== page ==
Sunday, March 30, 2014

Coral cultivation offers hope to devastated western Indian Ocean reefs

Wanjohi Kabukuru at the Thomson Reuters Foundation: Marine scientists in the Seychelles are propagating and replanting corals resistant to bleaching in the hope of replacing destroyed reefs in the western Indian Ocean with ones that are more resilient.

Each workday, Claude Reveret and Sarah Frias-Torres of Nature Seychelles, a not-for-profit environmental organisation, lead a team of scuba divers down to the ocean floor around Praslin, the country’s second-largest island, and the nearby Cousin Island Special Reserve.

There they take part in an unusual undersea gardening project – cultivating corals that have proven resistant to the stress caused by warming water, which has led to the collapse of coral reef systems in the western Indian Ocean.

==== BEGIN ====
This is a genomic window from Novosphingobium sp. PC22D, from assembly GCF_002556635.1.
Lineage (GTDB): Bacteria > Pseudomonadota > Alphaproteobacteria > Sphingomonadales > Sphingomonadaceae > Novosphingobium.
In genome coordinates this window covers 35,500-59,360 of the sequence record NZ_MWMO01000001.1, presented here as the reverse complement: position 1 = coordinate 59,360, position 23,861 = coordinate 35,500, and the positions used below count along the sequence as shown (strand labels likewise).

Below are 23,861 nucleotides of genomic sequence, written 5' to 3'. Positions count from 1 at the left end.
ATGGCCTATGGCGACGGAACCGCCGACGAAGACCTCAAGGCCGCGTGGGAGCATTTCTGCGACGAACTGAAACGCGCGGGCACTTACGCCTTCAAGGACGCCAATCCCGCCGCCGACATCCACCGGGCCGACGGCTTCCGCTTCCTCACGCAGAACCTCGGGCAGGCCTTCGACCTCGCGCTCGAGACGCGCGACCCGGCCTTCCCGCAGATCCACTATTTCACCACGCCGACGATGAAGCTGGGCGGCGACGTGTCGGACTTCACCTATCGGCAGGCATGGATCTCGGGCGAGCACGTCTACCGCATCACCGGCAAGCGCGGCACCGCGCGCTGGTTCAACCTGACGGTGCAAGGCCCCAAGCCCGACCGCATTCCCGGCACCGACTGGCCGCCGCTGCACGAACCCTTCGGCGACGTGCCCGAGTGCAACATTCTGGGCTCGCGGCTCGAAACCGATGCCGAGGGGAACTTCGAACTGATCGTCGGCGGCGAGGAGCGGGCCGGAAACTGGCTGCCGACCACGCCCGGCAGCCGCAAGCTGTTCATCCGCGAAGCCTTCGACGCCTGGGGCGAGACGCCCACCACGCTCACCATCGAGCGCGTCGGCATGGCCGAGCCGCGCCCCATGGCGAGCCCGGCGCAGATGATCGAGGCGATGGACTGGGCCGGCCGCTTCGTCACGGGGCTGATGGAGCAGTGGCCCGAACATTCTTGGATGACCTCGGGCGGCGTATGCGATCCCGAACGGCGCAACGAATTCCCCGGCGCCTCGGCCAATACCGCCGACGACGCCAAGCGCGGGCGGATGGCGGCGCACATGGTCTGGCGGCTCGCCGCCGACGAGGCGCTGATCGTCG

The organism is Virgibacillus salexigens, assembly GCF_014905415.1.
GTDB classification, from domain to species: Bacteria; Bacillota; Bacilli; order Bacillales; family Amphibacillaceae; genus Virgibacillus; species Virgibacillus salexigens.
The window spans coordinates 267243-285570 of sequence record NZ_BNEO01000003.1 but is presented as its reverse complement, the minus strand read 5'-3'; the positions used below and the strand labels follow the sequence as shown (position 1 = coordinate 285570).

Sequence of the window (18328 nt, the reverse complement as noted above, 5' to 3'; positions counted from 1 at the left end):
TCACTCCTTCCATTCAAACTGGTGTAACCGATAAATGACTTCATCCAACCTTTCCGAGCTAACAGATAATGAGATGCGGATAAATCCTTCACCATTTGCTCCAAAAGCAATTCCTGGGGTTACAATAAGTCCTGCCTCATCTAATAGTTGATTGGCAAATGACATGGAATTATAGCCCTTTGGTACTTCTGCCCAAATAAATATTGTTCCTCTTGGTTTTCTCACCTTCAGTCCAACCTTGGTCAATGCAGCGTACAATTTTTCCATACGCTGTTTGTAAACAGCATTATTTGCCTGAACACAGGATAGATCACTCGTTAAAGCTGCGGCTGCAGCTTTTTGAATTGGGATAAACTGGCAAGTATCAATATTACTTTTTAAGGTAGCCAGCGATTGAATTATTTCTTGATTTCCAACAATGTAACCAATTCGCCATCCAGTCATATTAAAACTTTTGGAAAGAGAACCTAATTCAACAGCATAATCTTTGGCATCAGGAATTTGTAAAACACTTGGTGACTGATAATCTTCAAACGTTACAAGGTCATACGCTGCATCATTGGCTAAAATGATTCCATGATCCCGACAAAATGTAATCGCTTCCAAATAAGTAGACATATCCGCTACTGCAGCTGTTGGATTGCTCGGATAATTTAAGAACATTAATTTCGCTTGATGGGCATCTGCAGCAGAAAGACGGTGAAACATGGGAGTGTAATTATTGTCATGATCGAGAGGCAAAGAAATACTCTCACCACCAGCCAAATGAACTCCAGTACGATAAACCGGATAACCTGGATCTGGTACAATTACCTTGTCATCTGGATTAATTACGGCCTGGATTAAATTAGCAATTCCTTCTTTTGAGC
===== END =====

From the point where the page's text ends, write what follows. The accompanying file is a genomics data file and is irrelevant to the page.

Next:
The large-scale death of coral reefs has exposed the Seychelles to increased erosion and the loss of fisheries that the reefs had harboured. The Indian Ocean island nations of Mauritius and Comoros and the eastern African countries of Mozambique, Tanzania, Kenya and Somalia are also affected.

The restoration project, which began in 2010 with over $700,000 in funding from the US Agency for International Development and the UN Development Programme, “is our response to climate change effects,” says Reveret....

Marie Louise Island, Amirantes, Outer Islands of the Seychelles. Shot by Acp at de.wikipedia, Wikimedia Commons,  under the Creative Commons Attribution-Share Alike 3.0 Unported license 

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